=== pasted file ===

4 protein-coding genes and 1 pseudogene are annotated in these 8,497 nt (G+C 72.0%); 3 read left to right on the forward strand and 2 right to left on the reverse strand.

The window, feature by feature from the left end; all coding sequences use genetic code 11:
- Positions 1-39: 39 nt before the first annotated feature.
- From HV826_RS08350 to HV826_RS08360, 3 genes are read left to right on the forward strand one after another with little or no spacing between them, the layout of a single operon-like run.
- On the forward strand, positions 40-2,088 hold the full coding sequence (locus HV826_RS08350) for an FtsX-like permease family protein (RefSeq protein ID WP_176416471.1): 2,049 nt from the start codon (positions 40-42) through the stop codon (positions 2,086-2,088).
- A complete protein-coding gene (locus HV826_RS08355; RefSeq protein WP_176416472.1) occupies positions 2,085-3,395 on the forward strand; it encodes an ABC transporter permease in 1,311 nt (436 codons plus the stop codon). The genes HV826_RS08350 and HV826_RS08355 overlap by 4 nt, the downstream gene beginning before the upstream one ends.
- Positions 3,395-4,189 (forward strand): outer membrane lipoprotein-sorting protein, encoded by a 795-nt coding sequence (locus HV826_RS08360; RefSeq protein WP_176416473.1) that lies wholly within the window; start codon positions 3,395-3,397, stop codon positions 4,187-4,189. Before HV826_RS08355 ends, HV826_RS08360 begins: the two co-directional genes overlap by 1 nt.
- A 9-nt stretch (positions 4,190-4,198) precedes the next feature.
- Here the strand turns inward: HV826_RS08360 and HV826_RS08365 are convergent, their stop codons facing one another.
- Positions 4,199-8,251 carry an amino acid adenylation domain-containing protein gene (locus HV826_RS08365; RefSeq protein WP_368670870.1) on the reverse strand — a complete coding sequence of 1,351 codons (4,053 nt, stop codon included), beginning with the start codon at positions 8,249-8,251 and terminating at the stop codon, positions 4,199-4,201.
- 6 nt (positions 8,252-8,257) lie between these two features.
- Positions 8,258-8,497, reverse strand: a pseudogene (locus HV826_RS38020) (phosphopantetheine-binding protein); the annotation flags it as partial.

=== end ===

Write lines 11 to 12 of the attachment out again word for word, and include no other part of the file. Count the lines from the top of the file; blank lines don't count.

- 6 nt (positions 8,252-8,257) lie between these two features.
- Positions 8,258-8,497, reverse strand: a pseudogene (locus HV826_RS38020) (phosphopantetheine-binding protein); the annotation flags it as partial.